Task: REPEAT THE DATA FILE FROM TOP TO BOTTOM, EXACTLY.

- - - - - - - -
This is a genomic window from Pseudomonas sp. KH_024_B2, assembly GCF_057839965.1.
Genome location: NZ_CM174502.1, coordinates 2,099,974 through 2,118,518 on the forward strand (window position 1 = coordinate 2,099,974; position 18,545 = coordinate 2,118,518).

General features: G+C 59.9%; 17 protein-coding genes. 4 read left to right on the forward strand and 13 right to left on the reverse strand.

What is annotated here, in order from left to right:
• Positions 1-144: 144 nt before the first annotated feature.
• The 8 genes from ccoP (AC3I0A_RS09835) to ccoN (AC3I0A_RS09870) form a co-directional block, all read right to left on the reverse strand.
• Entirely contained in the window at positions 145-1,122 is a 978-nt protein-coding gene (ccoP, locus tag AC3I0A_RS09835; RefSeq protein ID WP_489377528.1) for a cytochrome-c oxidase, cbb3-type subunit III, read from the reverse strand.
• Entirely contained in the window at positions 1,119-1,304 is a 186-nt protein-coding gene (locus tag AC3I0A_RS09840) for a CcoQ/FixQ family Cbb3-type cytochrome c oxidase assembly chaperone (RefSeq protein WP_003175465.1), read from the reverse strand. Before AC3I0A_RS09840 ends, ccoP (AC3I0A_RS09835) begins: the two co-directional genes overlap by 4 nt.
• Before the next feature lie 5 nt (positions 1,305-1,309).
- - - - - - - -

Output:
This is a genomic window from Pseudomonas sp. KH_024_B2, assembly GCF_057839965.1.
Genome location: NZ_CM174502.1, coordinates 2,099,974 through 2,118,518 on the forward strand (window position 1 = coordinate 2,099,974; position 18,545 = coordinate 2,118,518).

General features: G+C 59.9%; 17 protein-coding genes. 4 read left to right on the forward strand and 13 right to left on the reverse strand.

What is annotated here, in order from left to right:
• Positions 1-144: 144 nt before the first annotated feature.
• The 8 genes from ccoP (AC3I0A_RS09835) to ccoN (AC3I0A_RS09870) form a co-directional block, all read right to left on the reverse strand.
• Entirely contained in the window at positions 145-1,122 is a 978-nt protein-coding gene (ccoP, locus tag AC3I0A_RS09835; RefSeq protein ID WP_489377528.1) for a cytochrome-c oxidase, cbb3-type subunit III, read from the reverse strand.
• Entirely contained in the window at positions 1,119-1,304 is a 186-nt protein-coding gene (locus tag AC3I0A_RS09840) for a CcoQ/FixQ family Cbb3-type cytochrome c oxidase assembly chaperone (RefSeq protein WP_003175465.1), read from the reverse strand. Before AC3I0A_RS09840 ends, ccoP (AC3I0A_RS09835) begins: the two co-directional genes overlap by 4 nt.
• Before the next feature lie 5 nt (positions 1,305-1,309).